LinkedIn is rolling out its latest feature for 2020 called LinkedIn stories. If you are…
It’s not about what you want to express from your LinkedIn profile, it’s about what the Recruiter is looking for in your LinkedIn profile.
Recruiters come in many forms. One thing they all have in common, they all want to fill their vacancies with the most suitable candidate. Everyone does this more or less in their own way. The ultimate goal of the true Recruiter is a happy candidate and a happy customer/client.
A brief overview of just a few types of Recruiters;
1.) The Recruiter as a networker, someone who can get in touch with the most suitable candidates, some even do this entirely online. Actually the ‘old-fashioned’ form of recruitment, at least praiseworthy considering the effort and dedication that is required for this.
2.) The Recruiter who puts the vacancy online on the career page and then quietly waits until you take the step to apply. With all the risks this entails that you gradually drop out of the application process and do not apply at all.
3.) There are also Recruiters who are more active, they search all the famous job boards on a daily basis for newly registered candidates on the relevant sites.
4.) You also have the Recruiter as a social media poster. Almost all Recruiters are generally reasonably good in ‘posting’ their vacancies with the intention that jobseekers notice these vacancies in large numbers and proceed to apply.
5.) Then there are also Recruiters who actively search for all of you jobseekers on social media. One is more skilled in this than the other, LinkedIn, Facebook, Instagram, Twitter and so on are pointed by some.
This last group of actively searching Recruiters on LinkedIn in particular is getting bigger and bigger. And as a job seeker, you want to be found by both the less skilled Recruiter and the real “Sourcing-Ninja”.
How will a job seeker be noticed on LinkedIn?
To get straight to the point, it’s all in the
Simply stated, you have a keyword somewhere in your LinkedIn profile, no matter where, and that’s where they’ll find you. That’s all it is, and I wish you good luck.
No, I can’t get away with it that easily. I would like to give you as a jobseeker more tips;
1. Think about the skills you have gained in recent years.Which skills are you very strong in and can be pinpointed? Don’t be too modest about this. Be creative, think of synonyms and mention them all on your LinkedIn profile.
2. Also, try to form an image or goal for yourself in terms of where you want to grow in the next 2 to 3 years.
For example, do you want to become a project manager? Make sure you mention this somewhere in your LinkedIn profile. The Summary or renamed About section is a key location as well as the skills & endorsements section within LinkedIn to enter these kinds of keywords.
3. Don’t just mention job titles, also think about specific professional knowledge, automation systems, abbreviations, courses, certifications and so on.
4. So many people, so many recruiters.
In your profile, you should incorporate the keywords separately from each other, but also in a fixed way. For example, ‘’project manager’ and at the same time ‘projectmanager’ elsewhere in your profile. The very experienced Recruiter as a sourcer will find you anyway, the less experienced will not. And that’s why you want to use different ways to mention the same keyword in your LinkedIn profile.
A real Sourcing-Ninja as a Recruiter will therefore find you if you have entered enough professional keywords. However, you want to be found by all Recruiters, including the beginners in this field within LinkedIn.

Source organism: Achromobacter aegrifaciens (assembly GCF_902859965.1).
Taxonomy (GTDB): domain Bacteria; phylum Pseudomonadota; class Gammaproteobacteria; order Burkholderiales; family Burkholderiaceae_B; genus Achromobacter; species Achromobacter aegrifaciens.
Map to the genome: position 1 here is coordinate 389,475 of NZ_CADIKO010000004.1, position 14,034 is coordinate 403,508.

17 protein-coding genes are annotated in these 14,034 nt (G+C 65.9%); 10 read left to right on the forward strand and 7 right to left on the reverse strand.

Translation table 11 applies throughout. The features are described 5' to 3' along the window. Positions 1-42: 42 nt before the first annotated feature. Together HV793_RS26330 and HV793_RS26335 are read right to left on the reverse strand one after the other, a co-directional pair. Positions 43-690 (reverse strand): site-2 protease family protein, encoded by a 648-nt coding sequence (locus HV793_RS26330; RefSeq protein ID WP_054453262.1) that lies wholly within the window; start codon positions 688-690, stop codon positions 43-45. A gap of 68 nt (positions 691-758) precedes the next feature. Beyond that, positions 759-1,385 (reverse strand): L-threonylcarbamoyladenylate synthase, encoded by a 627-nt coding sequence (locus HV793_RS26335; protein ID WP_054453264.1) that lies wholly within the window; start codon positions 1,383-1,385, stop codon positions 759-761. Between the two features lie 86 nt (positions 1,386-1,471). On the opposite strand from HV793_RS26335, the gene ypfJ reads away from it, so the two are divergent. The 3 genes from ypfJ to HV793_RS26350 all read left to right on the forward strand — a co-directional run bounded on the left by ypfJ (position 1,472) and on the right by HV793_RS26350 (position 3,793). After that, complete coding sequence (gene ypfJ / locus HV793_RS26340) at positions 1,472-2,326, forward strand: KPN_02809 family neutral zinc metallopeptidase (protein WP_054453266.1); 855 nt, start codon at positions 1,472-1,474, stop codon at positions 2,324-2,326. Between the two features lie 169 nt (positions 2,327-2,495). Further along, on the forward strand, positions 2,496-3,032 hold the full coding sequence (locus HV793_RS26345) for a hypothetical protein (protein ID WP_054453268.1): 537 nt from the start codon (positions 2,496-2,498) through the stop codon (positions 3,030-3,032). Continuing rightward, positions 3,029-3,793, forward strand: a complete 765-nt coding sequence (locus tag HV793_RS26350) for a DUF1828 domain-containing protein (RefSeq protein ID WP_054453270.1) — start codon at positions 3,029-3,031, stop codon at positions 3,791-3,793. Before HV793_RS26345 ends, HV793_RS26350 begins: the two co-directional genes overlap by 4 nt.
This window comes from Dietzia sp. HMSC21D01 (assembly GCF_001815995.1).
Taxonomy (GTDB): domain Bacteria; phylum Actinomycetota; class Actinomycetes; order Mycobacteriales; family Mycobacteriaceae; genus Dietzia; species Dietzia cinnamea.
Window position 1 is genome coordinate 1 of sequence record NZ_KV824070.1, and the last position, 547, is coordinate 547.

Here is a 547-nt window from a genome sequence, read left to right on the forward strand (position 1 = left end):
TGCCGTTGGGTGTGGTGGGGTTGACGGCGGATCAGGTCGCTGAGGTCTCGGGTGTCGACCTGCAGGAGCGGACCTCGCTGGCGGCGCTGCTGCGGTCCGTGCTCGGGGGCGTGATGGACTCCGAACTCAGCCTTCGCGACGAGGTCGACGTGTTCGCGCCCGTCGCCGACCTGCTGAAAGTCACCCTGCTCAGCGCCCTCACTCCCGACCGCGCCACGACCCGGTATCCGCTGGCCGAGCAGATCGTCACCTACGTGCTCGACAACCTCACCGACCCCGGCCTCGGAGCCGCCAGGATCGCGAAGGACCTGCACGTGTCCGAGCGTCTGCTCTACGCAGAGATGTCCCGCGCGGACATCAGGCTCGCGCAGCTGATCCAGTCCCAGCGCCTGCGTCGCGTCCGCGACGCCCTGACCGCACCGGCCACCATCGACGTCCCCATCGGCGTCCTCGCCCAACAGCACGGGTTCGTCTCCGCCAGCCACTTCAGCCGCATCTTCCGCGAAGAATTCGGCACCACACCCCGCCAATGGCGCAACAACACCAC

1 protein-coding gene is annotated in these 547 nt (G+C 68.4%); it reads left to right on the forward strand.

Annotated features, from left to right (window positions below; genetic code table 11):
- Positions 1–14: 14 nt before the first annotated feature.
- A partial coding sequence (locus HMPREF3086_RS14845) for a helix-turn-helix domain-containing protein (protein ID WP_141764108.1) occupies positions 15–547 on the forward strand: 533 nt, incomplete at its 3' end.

When you have filled your LinkedIn profile with appropriate keywords which on the one hand cover your experience and on the other hand guide you to roles in which you are going to grow in the coming years, you will undoubtedly welcome more visitors on your LinkedIn profile.
Proactively contacting recruiters
There is something else you can do to get noticed by Recruiters of all types. As a jobseeker, you are going to look up the Recruiter on LinkedIn yourself. How much fun is that? So seeing and being seen! We people are curious in nature. This comes in useful when you are in the market for a new step in your career.
Just fill in the LinkedIn search bar; ‘Recruiter’ and then click on ‘People’ right underneath the search bar. Bet you’ll run into a lot of Recruiters. Put a space after the term Recruiter and then the city name of the nearest city in your area and you will mainly see LinkedIn profiles of Recruiters in your area.
And now what? Now you are going to look at the LinkedIn profiles of the Recruiters in question, all of them. There is a small restriction to this, the last time I picked up something similar I was temporarily blocked by LinkedIn after approximately 50 to 60 viewed profiles because this was noticed as commercial use limit of the free LinkedIn account. The next day I could continue, however that isn’t always the case. Your account may not reset until the net 30-day cycle.
Maybe unnecessarily to mention, the above tips are only useful if you have set up your LinkedIn profile publicly of course! A must in this time of finding and being found!
Good luck with your new job! Undoubtedly you will come into contact with a very good Recruiter!
Jeroen Snip ,International Recruiter , LinkedIn – Boolean Trainer
In business since 2000, I’m experienced within desk and corporate international recruitment. We review approximately 1000 LinkedIn profiles per week. I like to advise people with their career goals from my profession, and on the other hand, I am active on a daily basis in bringing my clients into contact with future colleagues, who are often hard to find for them, worldwide!
*Feel free to check my LinkedIn profile, and contact me. Who knows, we might benefit from each other!